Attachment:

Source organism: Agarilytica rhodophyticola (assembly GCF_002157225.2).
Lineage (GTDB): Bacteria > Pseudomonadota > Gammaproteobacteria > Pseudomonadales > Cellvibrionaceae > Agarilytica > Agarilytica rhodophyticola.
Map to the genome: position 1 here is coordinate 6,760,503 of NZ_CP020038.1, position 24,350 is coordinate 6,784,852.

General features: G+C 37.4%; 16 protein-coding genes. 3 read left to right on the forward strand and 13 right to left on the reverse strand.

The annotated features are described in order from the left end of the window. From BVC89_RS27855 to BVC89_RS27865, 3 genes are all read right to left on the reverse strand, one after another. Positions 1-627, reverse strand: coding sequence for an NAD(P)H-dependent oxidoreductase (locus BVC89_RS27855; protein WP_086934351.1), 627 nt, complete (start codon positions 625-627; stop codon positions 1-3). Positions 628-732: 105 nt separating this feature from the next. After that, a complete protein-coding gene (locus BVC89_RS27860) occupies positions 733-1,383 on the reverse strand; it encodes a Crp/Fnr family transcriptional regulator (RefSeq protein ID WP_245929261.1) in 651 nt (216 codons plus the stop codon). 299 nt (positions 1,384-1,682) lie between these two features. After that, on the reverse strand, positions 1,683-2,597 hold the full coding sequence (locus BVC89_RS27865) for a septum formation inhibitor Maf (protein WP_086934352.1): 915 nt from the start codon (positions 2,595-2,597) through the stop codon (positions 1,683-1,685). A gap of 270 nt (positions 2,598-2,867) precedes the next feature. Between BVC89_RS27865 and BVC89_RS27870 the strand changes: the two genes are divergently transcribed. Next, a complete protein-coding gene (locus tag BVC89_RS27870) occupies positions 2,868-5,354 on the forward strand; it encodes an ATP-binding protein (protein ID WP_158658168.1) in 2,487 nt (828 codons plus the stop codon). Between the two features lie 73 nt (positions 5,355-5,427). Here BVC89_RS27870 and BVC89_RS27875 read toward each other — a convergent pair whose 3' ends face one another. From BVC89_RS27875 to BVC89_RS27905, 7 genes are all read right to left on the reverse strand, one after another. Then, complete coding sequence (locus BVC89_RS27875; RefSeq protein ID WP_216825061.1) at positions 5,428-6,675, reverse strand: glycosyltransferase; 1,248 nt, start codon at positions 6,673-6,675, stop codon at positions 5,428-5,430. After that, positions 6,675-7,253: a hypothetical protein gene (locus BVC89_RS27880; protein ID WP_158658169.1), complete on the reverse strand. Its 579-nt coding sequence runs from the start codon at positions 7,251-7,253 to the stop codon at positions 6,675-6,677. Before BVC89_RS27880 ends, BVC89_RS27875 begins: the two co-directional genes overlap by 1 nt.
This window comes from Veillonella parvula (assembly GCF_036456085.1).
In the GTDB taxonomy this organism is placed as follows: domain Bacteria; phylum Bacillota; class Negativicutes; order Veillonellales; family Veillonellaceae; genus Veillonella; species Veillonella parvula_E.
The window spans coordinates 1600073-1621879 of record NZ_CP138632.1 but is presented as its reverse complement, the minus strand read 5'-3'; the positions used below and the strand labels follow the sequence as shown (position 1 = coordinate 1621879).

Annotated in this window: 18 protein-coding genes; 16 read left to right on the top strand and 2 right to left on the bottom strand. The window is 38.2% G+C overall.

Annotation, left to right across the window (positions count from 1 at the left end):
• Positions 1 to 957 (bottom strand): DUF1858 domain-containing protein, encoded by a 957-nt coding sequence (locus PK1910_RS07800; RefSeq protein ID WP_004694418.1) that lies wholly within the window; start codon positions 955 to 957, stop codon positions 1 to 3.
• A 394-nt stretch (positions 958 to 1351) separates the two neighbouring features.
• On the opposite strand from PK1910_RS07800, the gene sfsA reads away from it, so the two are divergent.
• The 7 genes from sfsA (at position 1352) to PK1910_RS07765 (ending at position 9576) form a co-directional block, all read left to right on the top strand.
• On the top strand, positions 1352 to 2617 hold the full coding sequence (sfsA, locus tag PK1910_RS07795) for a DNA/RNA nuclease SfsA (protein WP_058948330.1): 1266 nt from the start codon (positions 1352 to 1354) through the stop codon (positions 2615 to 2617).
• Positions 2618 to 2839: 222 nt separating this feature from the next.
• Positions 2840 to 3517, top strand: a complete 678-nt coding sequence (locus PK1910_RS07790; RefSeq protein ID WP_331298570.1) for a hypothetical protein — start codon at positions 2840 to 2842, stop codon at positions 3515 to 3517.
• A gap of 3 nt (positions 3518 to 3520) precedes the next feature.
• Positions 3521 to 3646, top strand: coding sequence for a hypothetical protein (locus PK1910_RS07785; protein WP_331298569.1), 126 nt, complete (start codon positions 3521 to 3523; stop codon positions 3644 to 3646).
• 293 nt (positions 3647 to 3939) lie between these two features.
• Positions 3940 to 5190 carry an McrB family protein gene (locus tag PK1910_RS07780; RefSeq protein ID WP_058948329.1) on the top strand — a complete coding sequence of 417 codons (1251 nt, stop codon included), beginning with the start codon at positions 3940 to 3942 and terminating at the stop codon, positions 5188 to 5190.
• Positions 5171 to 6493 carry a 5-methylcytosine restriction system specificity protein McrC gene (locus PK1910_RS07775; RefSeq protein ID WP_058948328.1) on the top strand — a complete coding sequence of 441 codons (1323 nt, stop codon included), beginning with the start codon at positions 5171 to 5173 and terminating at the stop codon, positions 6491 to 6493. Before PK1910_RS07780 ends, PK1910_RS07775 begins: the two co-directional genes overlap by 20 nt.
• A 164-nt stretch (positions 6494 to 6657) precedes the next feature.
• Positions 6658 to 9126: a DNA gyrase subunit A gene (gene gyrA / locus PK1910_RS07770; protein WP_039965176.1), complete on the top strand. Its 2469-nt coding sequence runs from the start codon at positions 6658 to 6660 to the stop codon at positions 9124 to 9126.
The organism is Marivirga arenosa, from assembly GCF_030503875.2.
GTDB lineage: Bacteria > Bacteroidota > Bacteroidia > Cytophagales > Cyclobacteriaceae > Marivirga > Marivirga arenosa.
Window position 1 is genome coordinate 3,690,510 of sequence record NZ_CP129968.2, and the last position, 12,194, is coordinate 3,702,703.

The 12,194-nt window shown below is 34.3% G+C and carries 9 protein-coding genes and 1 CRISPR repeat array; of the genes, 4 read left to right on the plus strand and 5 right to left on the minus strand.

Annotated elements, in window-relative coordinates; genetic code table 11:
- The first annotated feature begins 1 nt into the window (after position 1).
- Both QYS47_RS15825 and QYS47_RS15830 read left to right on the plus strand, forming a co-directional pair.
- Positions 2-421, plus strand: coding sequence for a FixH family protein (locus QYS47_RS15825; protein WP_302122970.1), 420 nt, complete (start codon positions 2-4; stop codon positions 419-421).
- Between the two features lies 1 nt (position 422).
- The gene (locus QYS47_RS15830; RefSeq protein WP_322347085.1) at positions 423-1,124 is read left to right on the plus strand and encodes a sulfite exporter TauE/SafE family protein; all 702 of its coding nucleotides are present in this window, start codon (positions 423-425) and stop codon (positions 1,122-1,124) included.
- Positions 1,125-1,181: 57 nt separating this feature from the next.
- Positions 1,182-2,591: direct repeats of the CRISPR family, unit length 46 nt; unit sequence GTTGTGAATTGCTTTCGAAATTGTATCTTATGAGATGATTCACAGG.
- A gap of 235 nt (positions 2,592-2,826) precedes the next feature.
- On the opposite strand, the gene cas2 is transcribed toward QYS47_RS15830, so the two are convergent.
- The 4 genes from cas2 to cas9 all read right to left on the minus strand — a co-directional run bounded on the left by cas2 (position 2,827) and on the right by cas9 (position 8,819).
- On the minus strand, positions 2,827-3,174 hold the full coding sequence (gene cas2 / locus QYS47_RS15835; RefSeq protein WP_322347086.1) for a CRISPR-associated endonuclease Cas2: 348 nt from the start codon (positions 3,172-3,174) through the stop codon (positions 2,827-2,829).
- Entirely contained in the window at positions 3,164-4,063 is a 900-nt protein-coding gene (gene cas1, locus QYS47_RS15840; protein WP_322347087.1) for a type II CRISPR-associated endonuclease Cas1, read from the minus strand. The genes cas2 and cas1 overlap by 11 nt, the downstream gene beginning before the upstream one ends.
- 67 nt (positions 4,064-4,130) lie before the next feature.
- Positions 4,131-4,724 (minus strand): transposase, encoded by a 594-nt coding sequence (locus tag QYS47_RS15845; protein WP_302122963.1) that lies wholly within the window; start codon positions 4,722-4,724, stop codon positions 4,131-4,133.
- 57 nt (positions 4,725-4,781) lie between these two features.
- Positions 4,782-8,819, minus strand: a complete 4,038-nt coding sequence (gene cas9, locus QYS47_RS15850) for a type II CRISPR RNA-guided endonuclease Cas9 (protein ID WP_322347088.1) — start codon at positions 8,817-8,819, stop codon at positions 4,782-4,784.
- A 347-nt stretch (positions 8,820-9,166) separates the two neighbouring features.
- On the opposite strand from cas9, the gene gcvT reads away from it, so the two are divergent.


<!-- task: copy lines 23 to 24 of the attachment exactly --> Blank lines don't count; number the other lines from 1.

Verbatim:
• A 164-nt stretch (positions 6494 to 6657) precedes the next feature.
• Positions 6658 to 9126: a DNA gyrase subunit A gene (gene gyrA / locus PK1910_RS07770; protein WP_039965176.1), complete on the top strand. Its 2469-nt coding sequence runs from the start codon at positions 6658 to 6660 to the stop codon at positions 9124 to 9126.